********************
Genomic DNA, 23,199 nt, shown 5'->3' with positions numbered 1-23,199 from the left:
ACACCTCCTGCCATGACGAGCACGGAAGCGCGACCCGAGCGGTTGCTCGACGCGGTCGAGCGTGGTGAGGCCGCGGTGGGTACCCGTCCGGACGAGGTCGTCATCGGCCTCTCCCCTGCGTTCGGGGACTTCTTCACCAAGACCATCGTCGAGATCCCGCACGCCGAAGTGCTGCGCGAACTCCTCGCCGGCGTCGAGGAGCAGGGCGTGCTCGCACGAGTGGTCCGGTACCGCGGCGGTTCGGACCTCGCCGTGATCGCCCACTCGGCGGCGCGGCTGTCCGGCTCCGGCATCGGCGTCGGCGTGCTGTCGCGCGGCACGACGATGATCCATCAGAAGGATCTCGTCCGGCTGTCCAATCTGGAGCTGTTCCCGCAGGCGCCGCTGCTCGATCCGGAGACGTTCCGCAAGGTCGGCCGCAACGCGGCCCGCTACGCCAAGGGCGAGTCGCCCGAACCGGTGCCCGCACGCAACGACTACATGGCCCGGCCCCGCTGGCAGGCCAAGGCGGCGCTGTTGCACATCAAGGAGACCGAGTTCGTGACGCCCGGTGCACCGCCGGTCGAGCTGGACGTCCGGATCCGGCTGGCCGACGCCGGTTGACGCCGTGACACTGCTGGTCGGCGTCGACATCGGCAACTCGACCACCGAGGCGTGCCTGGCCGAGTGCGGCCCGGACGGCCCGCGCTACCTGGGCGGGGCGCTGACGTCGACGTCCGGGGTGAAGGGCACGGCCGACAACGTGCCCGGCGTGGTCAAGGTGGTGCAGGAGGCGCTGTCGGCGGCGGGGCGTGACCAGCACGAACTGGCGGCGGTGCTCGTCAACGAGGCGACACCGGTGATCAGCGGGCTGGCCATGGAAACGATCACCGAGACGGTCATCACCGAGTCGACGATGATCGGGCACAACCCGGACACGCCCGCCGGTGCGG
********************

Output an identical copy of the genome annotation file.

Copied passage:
Genomic DNA, 23,199 nt, shown 5'->3' with positions numbered 1-23,199 from the left:
ACACCTCCTGCCATGACGAGCACGGAAGCGCGACCCGAGCGGTTGCTCGACGCGGTCGAGCGTGGTGAGGCCGCGGTGGGTACCCGTCCGGACGAGGTCGTCATCGGCCTCTCCCCTGCGTTCGGGGACTTCTTCACCAAGACCATCGTCGAGATCCCGCACGCCGAAGTGCTGCGCGAACTCCTCGCCGGCGTCGAGGAGCAGGGCGTGCTCGCACGAGTGGTCCGGTACCGCGGCGGTTCGGACCTCGCCGTGATCGCCCACTCGGCGGCGCGGCTGTCCGGCTCCGGCATCGGCGTCGGCGTGCTGTCGCGCGGCACGACGATGATCCATCAGAAGGATCTCGTCCGGCTGTCCAATCTGGAGCTGTTCCCGCAGGCGCCGCTGCTCGATCCGGAGACGTTCCGCAAGGTCGGCCGCAACGCGGCCCGCTACGCCAAGGGCGAGTCGCCCGAACCGGTGCCCGCACGCAACGACTACATGGCCCGGCCCCGCTGGCAGGCCAAGGCGGCGCTGTTGCACATCAAGGAGACCGAGTTCGTGACGCCCGGTGCACCGCCGGTCGAGCTGGACGTCCGGATCCGGCTGGCCGACGCCGGTTGACGCCGTGACACTGCTGGTCGGCGTCGACATCGGCAACTCGACCACCGAGGCGTGCCTGGCCGAGTGCGGCCCGGACGGCCCGCGCTACCTGGGCGGGGCGCTGACGTCGACGTCCGGGGTGAAGGGCACGGCCGACAACGTGCCCGGCGTGGTCAAGGTGGTGCAGGAGGCGCTGTCGGCGGCGGGGCGTGACCAGCACGAACTGGCGGCGGTGCTCGTCAACGAGGCGACACCGGTGATCAGCGGGCTGGCCATGGAAACGATCACCGAGACGGTCATCACCGAGTCGACGATGATCGGGCACAACCCGGACACGCCCGCCGGTGCGG